Transgender referee becomes manager of fifth tier women’s side

Lucy Clark makes a presentation to Arsenal player Kim Little
Lucy Clark makes a presentation to Arsenal player Kim Little - Sport_Scans

The world’s first openly transgender referee has now switched to football management after taking over at a women’s fifth tier side.

Lucy Clark described being “prepared” for abuse after taking the role at Sutton United as the first trans coach at her level or above.

Clark had refereed in the third tier of women’s football but had previously managed in men’s non-league football in Essex.

The 51-year-old described her opportunity at Sutton, a relegation-threatened club in the London & South East Regional Women’s Premier Division, as “amazing” and “a dream come true”.

“I’m prepared to deal with it [abuse] should it happen, so we crack on,” said Clark. “I’m not going to stop doing something I love because of who I am.”

Clark returns to management as the Football Association faces intense pressure to tighten its rules on transgender players in the women’s game.

A group of 48 MPs and 27 peers recently signed a letter urging the FA to change its rules to “protect women and girls”.

Clark, who already faced scrutiny after transitioning while refereeing, says in an interview with BBC Sport that she is “thick-skinned”.

“I transitioned while I was a referee, and people don’t like referees,” she said. “There is nothing anyone can say to me that I haven’t heard or seen already from when I came out.

“There’s already been a few of the Twitter warriors who have said their piece, I let them crack on. I’ve been known as the trans referee, and that’s gone fine. Sometimes the words can get to you, but I’m thick skinned – I hit the block button and get on with it.”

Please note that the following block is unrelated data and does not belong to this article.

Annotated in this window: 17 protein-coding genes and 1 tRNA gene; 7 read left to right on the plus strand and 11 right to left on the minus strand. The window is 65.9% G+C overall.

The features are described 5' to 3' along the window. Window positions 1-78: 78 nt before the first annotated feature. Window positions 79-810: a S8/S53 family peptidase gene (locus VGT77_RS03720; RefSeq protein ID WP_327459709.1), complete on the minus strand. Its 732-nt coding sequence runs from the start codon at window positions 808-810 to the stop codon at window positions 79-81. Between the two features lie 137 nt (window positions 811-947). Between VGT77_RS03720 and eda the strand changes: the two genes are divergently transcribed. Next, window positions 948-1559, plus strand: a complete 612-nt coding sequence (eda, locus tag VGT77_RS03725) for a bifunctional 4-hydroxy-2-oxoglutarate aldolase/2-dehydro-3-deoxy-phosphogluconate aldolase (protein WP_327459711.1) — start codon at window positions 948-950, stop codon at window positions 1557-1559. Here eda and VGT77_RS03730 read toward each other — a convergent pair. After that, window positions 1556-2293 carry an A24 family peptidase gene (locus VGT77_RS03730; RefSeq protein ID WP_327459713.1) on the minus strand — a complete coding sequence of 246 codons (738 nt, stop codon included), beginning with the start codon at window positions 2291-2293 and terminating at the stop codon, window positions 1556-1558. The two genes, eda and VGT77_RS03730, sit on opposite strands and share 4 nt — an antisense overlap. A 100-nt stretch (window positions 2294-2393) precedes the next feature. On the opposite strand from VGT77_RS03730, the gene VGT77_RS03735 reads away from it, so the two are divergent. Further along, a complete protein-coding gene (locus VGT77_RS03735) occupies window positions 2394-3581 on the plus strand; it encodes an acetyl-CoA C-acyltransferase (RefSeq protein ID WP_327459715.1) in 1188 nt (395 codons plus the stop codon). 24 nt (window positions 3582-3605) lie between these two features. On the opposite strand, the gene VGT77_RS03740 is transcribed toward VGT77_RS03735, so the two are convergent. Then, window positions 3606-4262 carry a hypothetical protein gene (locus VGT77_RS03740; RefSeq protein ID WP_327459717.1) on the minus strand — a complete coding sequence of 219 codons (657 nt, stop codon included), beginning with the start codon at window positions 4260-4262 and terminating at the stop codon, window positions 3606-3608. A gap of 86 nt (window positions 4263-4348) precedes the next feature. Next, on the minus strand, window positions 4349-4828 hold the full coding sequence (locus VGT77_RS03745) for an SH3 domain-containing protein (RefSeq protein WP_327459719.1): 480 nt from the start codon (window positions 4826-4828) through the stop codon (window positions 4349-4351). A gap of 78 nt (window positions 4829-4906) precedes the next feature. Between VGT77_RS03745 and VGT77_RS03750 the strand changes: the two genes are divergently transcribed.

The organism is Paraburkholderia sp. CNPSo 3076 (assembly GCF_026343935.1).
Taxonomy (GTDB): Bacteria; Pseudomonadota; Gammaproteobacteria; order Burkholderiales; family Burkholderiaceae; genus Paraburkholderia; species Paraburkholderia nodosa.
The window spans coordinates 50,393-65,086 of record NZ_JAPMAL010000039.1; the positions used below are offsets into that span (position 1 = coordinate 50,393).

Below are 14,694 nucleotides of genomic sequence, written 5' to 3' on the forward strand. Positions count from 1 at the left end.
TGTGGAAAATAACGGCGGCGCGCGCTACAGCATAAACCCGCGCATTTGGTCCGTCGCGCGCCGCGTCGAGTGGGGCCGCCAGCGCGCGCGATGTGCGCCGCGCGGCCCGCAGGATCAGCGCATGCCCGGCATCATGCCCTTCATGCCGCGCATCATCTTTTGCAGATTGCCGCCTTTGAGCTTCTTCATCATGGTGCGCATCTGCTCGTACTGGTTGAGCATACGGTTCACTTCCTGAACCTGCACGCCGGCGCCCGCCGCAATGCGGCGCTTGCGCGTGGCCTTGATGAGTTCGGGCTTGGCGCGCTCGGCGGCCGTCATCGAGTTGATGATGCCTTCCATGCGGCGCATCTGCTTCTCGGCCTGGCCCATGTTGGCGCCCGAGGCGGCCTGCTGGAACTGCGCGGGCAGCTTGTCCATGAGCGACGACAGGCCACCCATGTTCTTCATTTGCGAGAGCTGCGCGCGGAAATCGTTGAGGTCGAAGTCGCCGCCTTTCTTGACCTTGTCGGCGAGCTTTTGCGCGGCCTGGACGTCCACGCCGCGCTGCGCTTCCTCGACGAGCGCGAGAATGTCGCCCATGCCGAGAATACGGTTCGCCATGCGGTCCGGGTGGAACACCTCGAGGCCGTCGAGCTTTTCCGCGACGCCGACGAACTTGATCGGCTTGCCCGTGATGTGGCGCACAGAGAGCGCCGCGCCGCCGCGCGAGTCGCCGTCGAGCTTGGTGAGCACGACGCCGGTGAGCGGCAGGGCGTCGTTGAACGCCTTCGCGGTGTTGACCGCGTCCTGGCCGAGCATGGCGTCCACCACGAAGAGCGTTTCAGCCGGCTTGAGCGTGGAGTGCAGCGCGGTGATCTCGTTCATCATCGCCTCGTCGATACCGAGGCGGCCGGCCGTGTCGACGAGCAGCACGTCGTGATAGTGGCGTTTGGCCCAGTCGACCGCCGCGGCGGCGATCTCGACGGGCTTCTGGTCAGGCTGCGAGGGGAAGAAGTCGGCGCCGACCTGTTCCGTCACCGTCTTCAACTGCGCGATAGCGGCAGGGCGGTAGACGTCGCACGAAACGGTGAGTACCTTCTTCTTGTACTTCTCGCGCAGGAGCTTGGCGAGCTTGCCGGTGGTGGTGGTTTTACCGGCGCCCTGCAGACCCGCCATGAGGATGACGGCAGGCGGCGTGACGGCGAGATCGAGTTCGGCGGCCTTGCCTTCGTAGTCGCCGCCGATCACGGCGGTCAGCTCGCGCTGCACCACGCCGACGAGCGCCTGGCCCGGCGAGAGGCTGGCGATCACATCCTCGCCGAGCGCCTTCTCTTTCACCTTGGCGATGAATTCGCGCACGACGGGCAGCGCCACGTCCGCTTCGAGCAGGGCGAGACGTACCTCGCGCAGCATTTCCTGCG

Lucy Clark during her time as a referee
Clark during her time as a referee - Sport_scans

Explaining her return to coaching, Clark said she set up TRUK [a trans-inclusive amateur football team] “which got me back in the dressing room as a manager, and made me think it was time”. “I got the bug of being a manager again,” Clark added.

Stuart Andrew, the sports minister, told MPs earlier this month that he would hold to account the FA and other sporting bodies who were told in 2022 to exclude those who had undergone male puberty from women’s competitions.

Many of those bodies have since done just that but Andrew accused the FA of being “slow” to follow suit – with the Telegraph revealing in November that teams in a Sheffield women’s league had begun boycotting matches after Rossington Ladies fielded a transgender player.

According to the FA’s current policy, transgender players may apply to compete in a league of their “affirmed gender”. It said in November it was working with the Sheffield and Hallamshire County FA to find a resolution regarding the Rossington case.

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